Encyclopedia of Behavioral Medicine

2013 Edition
| Editors: Marc D. Gellman, J. Rick Turner

Pickering, Thomas G.

  • Eoin O’Brien
Reference work entry
DOI: https://doi.org/10.1007/978-1-4419-1005-9_824

Biographical Information

Dr. Thomas George Pickering Open image in new window

Thomas George Pickering was born in the United Kingdom in 1940. He was educated at Bryanston School in Blandford, England, and went on to study medicine at Trinity College, Cambridge, and the Middlesex Hospital Medical School, London, where he graduated in 1966.

Pickering’s early postgraduate years were spent at the Middlesex and the Radcliffe Infirmary. He became a member of the Royal College of Physicians of London in 1968, becoming a fellow in 1980. He received a Ph.D. degree from Oxford University in 1970. In 1972, he went to New York to take up appointments as Associate Physician at the Rockefeller University Hospital and Assistant Professor at Cornell University. He spent 2 years as Assistant Professor at the Rockefeller University working with Neal Miller on biofeedback mechanisms. He was appointed Assistant Physician to the New York Hospital in 1974. He returned to theRadcliffe Infirmary in 1974 to...

This is a preview of subscription content, log in to check access

References and Readings

  1. Devereux, R. B., Pickering, T. G., Harshfield, G. A., Kleinert, H. D., Denby, L., Clark, L., et al. (1983). Left ventricular hypertrophy in patients with hypertension: Importance of blood pressure response to regularly recurring stress. Circulation, 68, 470–476.PubMedCrossRefGoogle Scholar
  2. O’Brien, E. (2009). In memoriam. Journal of Hypertension, 27, 1715–1716.CrossRefGoogle Scholar
  3. O’Brien, E., & White, W. B. (2010). Thomas George Pickering, 1940–2009. Special Memorial Tribute Issue. Blood Pressure Monitoring, 15, 67–114.Google Scholar
  4. Pickering, T. G. (1992). The ninth Sir George Pickering memorial lecture: Ambulatory monitoring and the definition of hypertension. Journal of Hypertension, 10, 401–409.PubMedCrossRefGoogle Scholar
  5. Pickering, T. G., Coats, A., Mallion, J. M., Mancia, G., & Verdecchia, P. (1999). Blood pressure monitoring: Task force V-white-coat hypertension. Blood Pressure Monitoring, 4, 333–341.PubMedGoogle Scholar
  6. Pickering, T. G., Hall, J. E., Appel, L. J., Falkner, B. E., Graves, J., Hill, M. N., et al. (2005). Recommendations for blood pressure measurement in humans and experimental animals: Part 1-blood pressure measurement in humans: A statement for professionals from the Subcommittee of Professional and Public Education of the American Heart Association Council on High Blood Pressure Research. Hypertension, 45, 142–161.PubMedGoogle Scholar
  7. Pickering, T. G., Harshfield, G. A., Kleinert, H. D., Blank, S., & Laragh, J. H. (1982). Blood pressure during normal daily activities, sleep, and exercise: Comparison of values in normal and hypertensive subjects. Journal of the American Medical Association, 247, 992–996.PubMedCrossRefGoogle Scholar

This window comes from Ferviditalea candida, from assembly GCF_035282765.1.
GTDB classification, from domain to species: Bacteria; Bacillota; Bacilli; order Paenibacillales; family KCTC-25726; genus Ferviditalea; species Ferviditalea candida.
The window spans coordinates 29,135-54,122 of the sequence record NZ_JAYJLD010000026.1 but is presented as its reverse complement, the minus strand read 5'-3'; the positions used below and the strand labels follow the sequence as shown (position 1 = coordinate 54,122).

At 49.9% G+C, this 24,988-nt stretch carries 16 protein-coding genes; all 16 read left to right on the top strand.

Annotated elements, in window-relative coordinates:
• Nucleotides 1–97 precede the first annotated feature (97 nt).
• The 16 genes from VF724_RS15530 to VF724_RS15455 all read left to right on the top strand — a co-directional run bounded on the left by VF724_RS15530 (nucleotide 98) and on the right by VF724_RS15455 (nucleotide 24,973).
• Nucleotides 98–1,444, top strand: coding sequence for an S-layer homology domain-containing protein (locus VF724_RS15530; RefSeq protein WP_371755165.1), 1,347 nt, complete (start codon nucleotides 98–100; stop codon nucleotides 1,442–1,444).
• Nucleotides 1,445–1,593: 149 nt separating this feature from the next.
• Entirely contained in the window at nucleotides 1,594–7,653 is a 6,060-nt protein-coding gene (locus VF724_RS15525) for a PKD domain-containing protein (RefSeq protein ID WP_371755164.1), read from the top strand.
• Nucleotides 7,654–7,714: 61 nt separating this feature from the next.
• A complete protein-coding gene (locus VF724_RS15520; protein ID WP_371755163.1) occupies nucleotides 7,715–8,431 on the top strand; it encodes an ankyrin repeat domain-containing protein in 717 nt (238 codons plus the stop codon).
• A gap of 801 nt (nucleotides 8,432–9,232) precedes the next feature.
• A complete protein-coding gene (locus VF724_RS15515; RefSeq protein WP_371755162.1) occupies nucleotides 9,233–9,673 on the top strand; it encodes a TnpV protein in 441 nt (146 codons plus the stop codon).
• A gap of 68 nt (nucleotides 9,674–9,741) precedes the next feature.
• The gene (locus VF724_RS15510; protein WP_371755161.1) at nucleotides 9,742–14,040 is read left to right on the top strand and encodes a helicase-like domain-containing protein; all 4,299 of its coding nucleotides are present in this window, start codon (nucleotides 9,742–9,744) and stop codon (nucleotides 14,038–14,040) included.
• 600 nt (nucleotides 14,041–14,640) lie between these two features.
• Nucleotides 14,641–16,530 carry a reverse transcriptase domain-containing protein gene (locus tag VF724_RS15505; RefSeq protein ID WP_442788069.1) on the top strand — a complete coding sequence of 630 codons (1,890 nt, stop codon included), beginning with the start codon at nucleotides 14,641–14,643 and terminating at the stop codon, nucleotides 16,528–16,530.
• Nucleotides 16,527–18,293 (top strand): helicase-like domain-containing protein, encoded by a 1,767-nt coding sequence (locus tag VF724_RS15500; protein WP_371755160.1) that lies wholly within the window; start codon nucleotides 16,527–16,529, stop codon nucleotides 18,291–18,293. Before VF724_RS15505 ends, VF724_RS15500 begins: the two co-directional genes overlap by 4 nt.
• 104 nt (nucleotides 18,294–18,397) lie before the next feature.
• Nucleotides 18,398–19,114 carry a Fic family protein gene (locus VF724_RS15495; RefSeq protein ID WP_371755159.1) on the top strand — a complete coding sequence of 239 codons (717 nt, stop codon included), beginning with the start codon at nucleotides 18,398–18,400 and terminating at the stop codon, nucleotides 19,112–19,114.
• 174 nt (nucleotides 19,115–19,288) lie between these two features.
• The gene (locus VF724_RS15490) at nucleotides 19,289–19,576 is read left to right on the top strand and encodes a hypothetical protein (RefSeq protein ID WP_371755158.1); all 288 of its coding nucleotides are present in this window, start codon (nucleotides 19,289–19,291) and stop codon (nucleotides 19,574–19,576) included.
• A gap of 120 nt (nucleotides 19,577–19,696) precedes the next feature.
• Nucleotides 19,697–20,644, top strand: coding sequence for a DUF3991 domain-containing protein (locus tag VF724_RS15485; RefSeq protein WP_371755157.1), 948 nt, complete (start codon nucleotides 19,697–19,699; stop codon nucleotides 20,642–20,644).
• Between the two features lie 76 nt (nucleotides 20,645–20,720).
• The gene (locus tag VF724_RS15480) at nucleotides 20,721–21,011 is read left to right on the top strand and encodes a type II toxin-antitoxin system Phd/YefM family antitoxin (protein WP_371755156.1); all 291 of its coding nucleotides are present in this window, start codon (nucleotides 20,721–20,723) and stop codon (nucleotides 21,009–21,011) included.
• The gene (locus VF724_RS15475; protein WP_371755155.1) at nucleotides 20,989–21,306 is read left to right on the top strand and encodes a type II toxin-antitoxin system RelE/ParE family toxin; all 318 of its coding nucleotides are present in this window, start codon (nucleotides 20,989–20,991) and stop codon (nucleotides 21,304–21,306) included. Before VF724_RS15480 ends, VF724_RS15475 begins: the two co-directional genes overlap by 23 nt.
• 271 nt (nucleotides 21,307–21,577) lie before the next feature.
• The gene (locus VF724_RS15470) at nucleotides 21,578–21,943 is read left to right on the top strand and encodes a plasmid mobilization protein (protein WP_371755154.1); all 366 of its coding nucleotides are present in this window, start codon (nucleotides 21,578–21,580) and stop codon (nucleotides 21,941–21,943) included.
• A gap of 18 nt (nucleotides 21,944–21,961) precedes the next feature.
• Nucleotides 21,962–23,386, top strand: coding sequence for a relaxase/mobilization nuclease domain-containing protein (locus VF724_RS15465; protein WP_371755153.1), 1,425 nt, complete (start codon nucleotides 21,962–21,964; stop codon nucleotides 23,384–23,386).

8. Pickering, T. G., Herman, L., Devereux, R. B., Sotelo, J. E., James, G. D., Sos, T. A., et al. (1988). Recurrent pulmonary oedema in hypertension due to bilateral renal artery stenosis: Treatment by angioplasty or surgical revascularization. Lancet, 2, 551–552.PubMedCrossRefGoogle Scholar
  9. Pickering, T. G., James, G. D., Boddie, C., Harshfield, G. A., Blank, S., & Laragh, J. H. (1988). How common is white coat hypertension? Journal of the American Medical Association, 259, 225–228.PubMedCrossRefGoogle Scholar
  10. Pickering, T. G., Miller, N. H., Ogedegbe, G., Krakoff, L. R., Artinian, N. T., & Goff, D. (2008). Call to action on use and reimbursement for home blood pressure monitoring: Executive summary-a joint scientific statement from the American Heart Association, American Society of Hypertension, and Preventive Cardiovascular Nurses Association. Hypertension, 26, 2259–2267.CrossRefGoogle Scholar
  11. Pickering, T. G., Shimbo, D., & Haas, D. (2006). Ambulatory blood pressure monitoring. The New England Journal of Medicine, 354, 2368–2374.PubMedCrossRefGoogle Scholar
  12. Pickering, T. G., Sos, T. A., Vaughan, E. D., Case, D. B., Sealey, J. E., Harshfield, G. A., et al. (1984). Predictive value and changes in renin secretion in hypertensive patients with unilateral renovascular disease undergoing successful renal angioplasty. The American Journal of Medicine, 76, 398–404.PubMedCrossRefGoogle Scholar
  13. Pickering, T. G., & White, W. B. (2008). American Society of Hypertension position paper: Home and ambulatory blood pressure monitoring-when and how to use self (home) and ambulatory blood pressure monitoring. Journal of Clinical Hypertension, 10, 850–855.PubMedCrossRefGoogle Scholar
  14. White, W. B. (2009). In memoriam. Thomas G. Pickering 1940–2009. Hypertension, 54, 917–918.PubMedCrossRefGoogle Scholar

Copyright information

© Springer Science+Business Media, New York 2013

Authors and Affiliations

  • Eoin O’Brien
    • 1
  1. 1.The Conway InstituteUniversity College DublinBelfieldIreland